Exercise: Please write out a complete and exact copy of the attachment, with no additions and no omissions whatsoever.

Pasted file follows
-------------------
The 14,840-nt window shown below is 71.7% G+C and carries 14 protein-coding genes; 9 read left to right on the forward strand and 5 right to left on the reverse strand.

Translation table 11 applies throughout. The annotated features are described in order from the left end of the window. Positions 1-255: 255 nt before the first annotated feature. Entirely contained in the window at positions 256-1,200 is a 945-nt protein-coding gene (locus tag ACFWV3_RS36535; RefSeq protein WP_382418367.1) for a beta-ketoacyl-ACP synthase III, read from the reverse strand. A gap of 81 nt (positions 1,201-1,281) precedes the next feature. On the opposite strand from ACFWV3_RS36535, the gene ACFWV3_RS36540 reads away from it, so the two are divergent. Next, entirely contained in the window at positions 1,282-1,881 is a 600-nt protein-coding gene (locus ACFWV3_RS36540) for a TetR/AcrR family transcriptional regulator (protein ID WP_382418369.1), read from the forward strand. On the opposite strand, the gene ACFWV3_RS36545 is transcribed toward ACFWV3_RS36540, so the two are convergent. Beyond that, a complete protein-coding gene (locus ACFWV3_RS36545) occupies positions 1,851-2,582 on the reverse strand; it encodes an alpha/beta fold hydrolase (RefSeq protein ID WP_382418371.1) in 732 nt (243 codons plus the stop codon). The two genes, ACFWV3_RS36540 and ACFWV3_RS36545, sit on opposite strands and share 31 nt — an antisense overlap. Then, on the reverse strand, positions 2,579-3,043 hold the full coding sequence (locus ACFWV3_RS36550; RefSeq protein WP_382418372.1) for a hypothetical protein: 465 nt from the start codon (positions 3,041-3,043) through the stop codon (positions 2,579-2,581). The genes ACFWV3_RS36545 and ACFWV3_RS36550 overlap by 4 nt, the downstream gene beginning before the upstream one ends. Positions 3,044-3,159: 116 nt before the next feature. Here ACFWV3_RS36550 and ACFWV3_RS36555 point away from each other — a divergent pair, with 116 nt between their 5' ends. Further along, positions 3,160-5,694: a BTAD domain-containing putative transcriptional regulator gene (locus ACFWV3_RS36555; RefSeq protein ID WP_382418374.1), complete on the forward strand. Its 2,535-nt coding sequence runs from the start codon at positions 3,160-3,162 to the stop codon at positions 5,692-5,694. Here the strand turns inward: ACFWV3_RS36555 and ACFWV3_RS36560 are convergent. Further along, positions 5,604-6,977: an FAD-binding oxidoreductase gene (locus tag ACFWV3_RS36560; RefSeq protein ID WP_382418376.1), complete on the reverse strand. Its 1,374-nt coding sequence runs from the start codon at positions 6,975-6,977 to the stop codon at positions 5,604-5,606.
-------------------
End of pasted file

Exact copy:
The 14,840-nt window shown below is 71.7% G+C and carries 14 protein-coding genes; 9 read left to right on the forward strand and 5 right to left on the reverse strand.

Translation table 11 applies throughout. The annotated features are described in order from the left end of the window. Positions 1-255: 255 nt before the first annotated feature. Entirely contained in the window at positions 256-1,200 is a 945-nt protein-coding gene (locus tag ACFWV3_RS36535; RefSeq protein WP_382418367.1) for a beta-ketoacyl-ACP synthase III, read from the reverse strand. A gap of 81 nt (positions 1,201-1,281) precedes the next feature. On the opposite strand from ACFWV3_RS36535, the gene ACFWV3_RS36540 reads away from it, so the two are divergent. Next, entirely contained in the window at positions 1,282-1,881 is a 600-nt protein-coding gene (locus ACFWV3_RS36540) for a TetR/AcrR family transcriptional regulator (protein ID WP_382418369.1), read from the forward strand. On the opposite strand, the gene ACFWV3_RS36545 is transcribed toward ACFWV3_RS36540, so the two are convergent. Beyond that, a complete protein-coding gene (locus ACFWV3_RS36545) occupies positions 1,851-2,582 on the reverse strand; it encodes an alpha/beta fold hydrolase (RefSeq protein ID WP_382418371.1) in 732 nt (243 codons plus the stop codon). The two genes, ACFWV3_RS36540 and ACFWV3_RS36545, sit on opposite strands and share 31 nt — an antisense overlap. Then, on the reverse strand, positions 2,579-3,043 hold the full coding sequence (locus ACFWV3_RS36550; RefSeq protein WP_382418372.1) for a hypothetical protein: 465 nt from the start codon (positions 3,041-3,043) through the stop codon (positions 2,579-2,581). The genes ACFWV3_RS36545 and ACFWV3_RS36550 overlap by 4 nt, the downstream gene beginning before the upstream one ends. Positions 3,044-3,159: 116 nt before the next feature. Here ACFWV3_RS36550 and ACFWV3_RS36555 point away from each other — a divergent pair, with 116 nt between their 5' ends. Further along, positions 3,160-5,694: a BTAD domain-containing putative transcriptional regulator gene (locus ACFWV3_RS36555; RefSeq protein ID WP_382418374.1), complete on the forward strand. Its 2,535-nt coding sequence runs from the start codon at positions 3,160-3,162 to the stop codon at positions 5,692-5,694. Here the strand turns inward: ACFWV3_RS36555 and ACFWV3_RS36560 are convergent. Further along, positions 5,604-6,977: an FAD-binding oxidoreductase gene (locus tag ACFWV3_RS36560; RefSeq protein ID WP_382418376.1), complete on the reverse strand. Its 1,374-nt coding sequence runs from the start codon at positions 6,975-6,977 to the stop codon at positions 5,604-5,606.